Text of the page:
The Appellate Division also found that Supreme Court erred in the substantive application of Civil Service Law §75-b with respect to the School District's contention that an independent basis existed for its placing Lilley on administrative leave.

To assert a whistle blower claim under Civil Service Law §75-b, the individual must allege (1) an adverse personnel action; (2) disclosure of information to a governmental body (a) regarding a violation of a law, rule, or regulation that endangers public health or safety, or (b) which [the individual] reasonably believes to be true and which [he or] she reasonably believes constitutes an improper governmental action; and (3) a causal connection between the disclosure and the adverse personnel action."

The element of causation requires "that 'but for' the protected activity, the adverse personnel action by the public employer would not have occurred." Supreme Court found that the purported General Municipal Law violation sufficed as a separate and independent basis for the adverse action and dismissed Lilley's claim. However, even assuming that the General Municipal Law violation is ultimately demonstrated, the trial court must make "a separate determination regarding the employer's motivation" to ensure against pretextual dismissals and "shield employees from being retaliated against by an employer's selective application of theoretically neutral rules."

The Appellate Division modified the Supreme Court's ruling "on the law" by reversing the court's granting of the School District's motion to dismiss Lilley's amended complaint and remitted the matter to the Supreme Court to permit the School District to serve an answer to Lilley's complaint.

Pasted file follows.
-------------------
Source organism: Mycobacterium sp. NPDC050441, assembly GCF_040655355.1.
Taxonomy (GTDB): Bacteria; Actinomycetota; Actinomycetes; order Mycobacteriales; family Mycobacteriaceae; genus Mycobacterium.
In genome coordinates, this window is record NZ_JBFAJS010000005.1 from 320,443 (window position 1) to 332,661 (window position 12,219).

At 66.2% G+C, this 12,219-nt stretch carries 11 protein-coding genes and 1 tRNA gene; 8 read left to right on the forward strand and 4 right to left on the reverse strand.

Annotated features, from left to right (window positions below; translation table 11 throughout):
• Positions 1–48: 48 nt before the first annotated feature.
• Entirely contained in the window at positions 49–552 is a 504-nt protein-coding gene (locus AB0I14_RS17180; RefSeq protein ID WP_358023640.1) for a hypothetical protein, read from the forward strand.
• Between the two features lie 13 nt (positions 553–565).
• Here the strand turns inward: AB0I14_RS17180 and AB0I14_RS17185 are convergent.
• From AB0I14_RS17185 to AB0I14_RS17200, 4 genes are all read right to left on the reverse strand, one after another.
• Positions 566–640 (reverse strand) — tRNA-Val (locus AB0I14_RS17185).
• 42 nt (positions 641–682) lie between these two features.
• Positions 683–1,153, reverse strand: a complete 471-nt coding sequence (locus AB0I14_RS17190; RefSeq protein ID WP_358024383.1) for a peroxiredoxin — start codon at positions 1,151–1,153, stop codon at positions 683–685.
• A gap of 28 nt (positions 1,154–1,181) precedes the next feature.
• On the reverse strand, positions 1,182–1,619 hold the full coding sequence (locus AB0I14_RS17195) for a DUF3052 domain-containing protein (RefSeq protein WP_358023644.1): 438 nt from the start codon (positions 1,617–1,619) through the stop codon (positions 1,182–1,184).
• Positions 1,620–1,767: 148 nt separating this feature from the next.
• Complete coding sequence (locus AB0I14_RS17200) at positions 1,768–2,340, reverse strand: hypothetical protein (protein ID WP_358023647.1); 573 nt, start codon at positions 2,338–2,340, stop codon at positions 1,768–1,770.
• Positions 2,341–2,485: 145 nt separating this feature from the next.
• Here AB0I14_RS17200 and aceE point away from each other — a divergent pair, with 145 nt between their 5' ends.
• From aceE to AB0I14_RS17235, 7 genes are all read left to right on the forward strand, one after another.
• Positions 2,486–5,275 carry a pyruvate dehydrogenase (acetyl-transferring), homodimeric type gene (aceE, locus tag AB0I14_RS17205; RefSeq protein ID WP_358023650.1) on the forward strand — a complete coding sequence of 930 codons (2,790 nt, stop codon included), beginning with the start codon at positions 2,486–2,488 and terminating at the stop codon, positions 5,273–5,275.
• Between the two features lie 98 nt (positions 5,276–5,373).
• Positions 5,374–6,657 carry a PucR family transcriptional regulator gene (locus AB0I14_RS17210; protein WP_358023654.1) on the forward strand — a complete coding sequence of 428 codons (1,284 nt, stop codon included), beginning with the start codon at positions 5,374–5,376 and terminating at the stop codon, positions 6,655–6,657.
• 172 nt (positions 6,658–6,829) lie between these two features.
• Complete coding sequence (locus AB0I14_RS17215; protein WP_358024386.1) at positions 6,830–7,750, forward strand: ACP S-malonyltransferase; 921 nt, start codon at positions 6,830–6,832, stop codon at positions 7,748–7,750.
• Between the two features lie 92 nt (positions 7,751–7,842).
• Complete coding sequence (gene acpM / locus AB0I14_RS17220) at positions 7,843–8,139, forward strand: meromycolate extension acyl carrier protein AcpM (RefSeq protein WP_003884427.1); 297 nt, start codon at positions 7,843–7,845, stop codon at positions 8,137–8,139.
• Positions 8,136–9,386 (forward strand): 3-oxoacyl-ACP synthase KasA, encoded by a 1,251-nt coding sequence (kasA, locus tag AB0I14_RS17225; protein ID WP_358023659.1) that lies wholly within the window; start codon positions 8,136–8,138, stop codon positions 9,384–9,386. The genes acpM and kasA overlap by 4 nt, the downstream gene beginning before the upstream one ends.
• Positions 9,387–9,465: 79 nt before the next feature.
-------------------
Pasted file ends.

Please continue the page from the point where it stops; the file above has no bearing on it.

In contrast, the Appellate Division held that Supreme Court properly denied Lilley's cross motion seeking to disqualify Lynch and his law firm as the School District's counsel, explaining that "When considering a motion to disqualify counsel, the court must consider the totality of the circumstances and carefully balance the right of a party to be represented by counsel of his or her choosing against the other party's right to be free from possible prejudice due to the questioned representation." In his affidavit, Lilley states that Lynch is a "critical witness" because he "was likely the attorney who recommended [that the employee] be terminated" and he "followed [Daniels'] directions with respect" to the disciplinary charges [filed] against [Lilley]."

Lilley, said the court, argued that the crime-fraud exception applies to the attorney-client privilege between Lynch and the School District. However the Appellate Division found that "there is no factual basis for finding that Lynch's alleged recommendation and his involvement in the disciplinary charges against Lilley are committed in furtherance of a fraud or crime." As Lynch's testimony will relate solely to the nature of his legal services rendered in the case and the disciplinary action, Lilley failed to demonstrate that he is entitled to disqualification of Lynch and his law firm from representing the Defendants.

The decision is posted on the Internet at: